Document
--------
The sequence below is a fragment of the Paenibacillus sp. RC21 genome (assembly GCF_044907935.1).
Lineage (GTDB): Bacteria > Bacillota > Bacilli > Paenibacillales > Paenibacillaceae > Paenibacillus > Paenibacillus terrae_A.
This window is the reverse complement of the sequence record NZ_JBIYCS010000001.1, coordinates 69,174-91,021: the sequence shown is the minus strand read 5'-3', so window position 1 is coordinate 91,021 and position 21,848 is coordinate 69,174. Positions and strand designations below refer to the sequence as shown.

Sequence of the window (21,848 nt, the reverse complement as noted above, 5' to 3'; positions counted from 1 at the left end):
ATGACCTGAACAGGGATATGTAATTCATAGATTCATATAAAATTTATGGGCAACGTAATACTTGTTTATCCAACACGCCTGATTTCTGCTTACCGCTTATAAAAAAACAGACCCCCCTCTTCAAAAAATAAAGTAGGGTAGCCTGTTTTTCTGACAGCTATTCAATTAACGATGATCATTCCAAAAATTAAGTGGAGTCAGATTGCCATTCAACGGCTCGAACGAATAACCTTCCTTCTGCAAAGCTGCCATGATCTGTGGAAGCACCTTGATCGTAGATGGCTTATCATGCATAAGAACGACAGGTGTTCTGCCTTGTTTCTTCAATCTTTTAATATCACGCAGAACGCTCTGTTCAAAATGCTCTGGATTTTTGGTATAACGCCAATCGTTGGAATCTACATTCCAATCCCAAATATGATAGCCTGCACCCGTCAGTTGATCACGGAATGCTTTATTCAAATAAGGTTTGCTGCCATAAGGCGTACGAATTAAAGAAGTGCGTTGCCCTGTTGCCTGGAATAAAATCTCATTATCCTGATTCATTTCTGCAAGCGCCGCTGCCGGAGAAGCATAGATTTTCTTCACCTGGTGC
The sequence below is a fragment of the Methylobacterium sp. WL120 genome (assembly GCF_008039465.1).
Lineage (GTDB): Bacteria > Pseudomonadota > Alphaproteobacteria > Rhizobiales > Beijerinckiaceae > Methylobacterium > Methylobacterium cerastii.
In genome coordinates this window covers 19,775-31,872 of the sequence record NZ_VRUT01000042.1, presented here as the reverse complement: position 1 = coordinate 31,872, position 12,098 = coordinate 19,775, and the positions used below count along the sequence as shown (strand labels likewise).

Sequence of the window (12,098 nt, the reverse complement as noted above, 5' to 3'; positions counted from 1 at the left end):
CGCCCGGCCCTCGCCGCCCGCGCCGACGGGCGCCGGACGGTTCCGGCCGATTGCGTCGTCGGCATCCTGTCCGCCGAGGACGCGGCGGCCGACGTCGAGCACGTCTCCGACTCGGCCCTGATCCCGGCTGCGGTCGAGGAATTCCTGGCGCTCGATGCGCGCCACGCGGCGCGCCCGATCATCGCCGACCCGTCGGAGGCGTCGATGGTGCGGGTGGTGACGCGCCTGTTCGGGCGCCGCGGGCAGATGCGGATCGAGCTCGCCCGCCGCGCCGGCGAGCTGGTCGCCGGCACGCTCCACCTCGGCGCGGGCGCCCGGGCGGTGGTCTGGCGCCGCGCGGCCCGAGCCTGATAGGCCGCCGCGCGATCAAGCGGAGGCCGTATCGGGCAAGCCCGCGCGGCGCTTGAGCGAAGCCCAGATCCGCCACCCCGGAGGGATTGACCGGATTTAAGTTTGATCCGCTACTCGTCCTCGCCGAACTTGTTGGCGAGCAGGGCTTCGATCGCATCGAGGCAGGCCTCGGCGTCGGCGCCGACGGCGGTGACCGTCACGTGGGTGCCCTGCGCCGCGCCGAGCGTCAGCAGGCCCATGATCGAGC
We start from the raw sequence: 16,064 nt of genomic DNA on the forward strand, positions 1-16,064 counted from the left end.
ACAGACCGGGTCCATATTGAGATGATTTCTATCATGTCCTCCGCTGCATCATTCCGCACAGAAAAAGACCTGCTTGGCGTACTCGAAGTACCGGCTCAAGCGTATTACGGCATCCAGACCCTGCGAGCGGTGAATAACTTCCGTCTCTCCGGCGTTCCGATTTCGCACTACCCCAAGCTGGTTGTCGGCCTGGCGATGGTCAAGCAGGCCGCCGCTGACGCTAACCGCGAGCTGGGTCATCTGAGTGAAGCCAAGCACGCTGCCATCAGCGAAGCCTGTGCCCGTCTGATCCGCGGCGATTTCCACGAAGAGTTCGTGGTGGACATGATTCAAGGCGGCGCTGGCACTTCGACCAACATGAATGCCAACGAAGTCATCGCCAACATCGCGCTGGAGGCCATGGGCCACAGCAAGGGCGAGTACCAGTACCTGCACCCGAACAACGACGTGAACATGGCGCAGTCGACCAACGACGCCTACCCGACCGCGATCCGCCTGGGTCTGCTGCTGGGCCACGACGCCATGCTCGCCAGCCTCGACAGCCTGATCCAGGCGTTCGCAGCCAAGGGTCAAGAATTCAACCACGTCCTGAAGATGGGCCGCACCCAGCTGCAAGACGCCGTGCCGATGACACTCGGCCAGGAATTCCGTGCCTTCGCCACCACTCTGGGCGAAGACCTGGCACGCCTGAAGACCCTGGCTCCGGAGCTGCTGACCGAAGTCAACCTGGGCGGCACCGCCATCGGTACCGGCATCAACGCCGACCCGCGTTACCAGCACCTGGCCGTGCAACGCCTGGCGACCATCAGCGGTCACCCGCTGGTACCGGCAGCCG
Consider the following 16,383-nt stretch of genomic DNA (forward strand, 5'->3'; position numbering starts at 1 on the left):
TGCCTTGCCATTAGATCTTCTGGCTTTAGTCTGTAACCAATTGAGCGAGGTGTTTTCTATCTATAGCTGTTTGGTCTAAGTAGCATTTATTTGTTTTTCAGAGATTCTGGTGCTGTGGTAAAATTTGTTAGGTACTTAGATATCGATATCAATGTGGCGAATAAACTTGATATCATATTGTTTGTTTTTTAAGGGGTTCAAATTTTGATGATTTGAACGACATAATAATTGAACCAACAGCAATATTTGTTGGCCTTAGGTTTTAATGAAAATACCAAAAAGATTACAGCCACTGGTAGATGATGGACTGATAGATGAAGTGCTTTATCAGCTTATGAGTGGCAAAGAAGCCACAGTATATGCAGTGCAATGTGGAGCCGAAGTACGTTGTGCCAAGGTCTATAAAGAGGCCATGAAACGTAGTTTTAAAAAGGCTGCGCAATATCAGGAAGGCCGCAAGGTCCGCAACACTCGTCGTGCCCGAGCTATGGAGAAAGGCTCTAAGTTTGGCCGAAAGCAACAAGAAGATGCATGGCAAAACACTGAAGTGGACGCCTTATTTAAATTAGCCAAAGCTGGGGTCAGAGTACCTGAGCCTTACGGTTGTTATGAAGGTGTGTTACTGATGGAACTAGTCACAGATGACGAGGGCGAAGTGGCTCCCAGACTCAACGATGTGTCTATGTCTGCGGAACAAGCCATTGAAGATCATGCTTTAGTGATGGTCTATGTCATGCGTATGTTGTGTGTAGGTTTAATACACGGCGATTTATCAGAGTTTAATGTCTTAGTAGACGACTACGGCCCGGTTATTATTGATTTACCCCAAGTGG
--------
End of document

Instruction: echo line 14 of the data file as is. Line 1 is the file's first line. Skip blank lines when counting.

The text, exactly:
TGCCTTGCCATTAGATCTTCTGGCTTTAGTCTGTAACCAATTGAGCGAGGTGTTTTCTATCTATAGCTGTTTGGTCTAAGTAGCATTTATTTGTTTTTCAGAGATTCTGGTGCTGTGGTAAAATTTGTTAGGTACTTAGATATCGATATCAATGTGGCGAATAAACTTGATATCATATTGTTTGTTTTTTAAGGGGTTCAAATTTTGATGATTTGAACGACATAATAATTGAACCAACAGCAATATTTGTTGGCCTTAGGTTTTAATGAAAATACCAAAAAGATTACAGCCACTGGTAGATGATGGACTGATAGATGAAGTGCTTTATCAGCTTATGAGTGGCAAAGAAGCCACAGTATATGCAGTGCAATGTGGAGCCGAAGTACGTTGTGCCAAGGTCTATAAAGAGGCCATGAAACGTAGTTTTAAAAAGGCTGCGCAATATCAGGAAGGCCGCAAGGTCCGCAACACTCGTCGTGCCCGAGCTATGGAGAAAGGCTCTAAGTTTGGCCGAAAGCAACAAGAAGATGCATGGCAAAACACTGAAGTGGACGCCTTATTTAAATTAGCCAAAGCTGGGGTCAGAGTACCTGAGCCTTACGGTTGTTATGAAGGTGTGTTACTGATGGAACTAGTCACAGATGACGAGGGCGAAGTGGCTCCCAGACTCAACGATGTGTCTATGTCTGCGGAACAAGCCATTGAAGATCATGCTTTAGTGATGGTCTATGTCATGCGTATGTTGTGTGTAGGTTTAATACACGGCGATTTATCAGAGTTTAATGTCTTAGTAGACGACTACGGCCCGGTTATTATTGATTTACCCCAAGTGG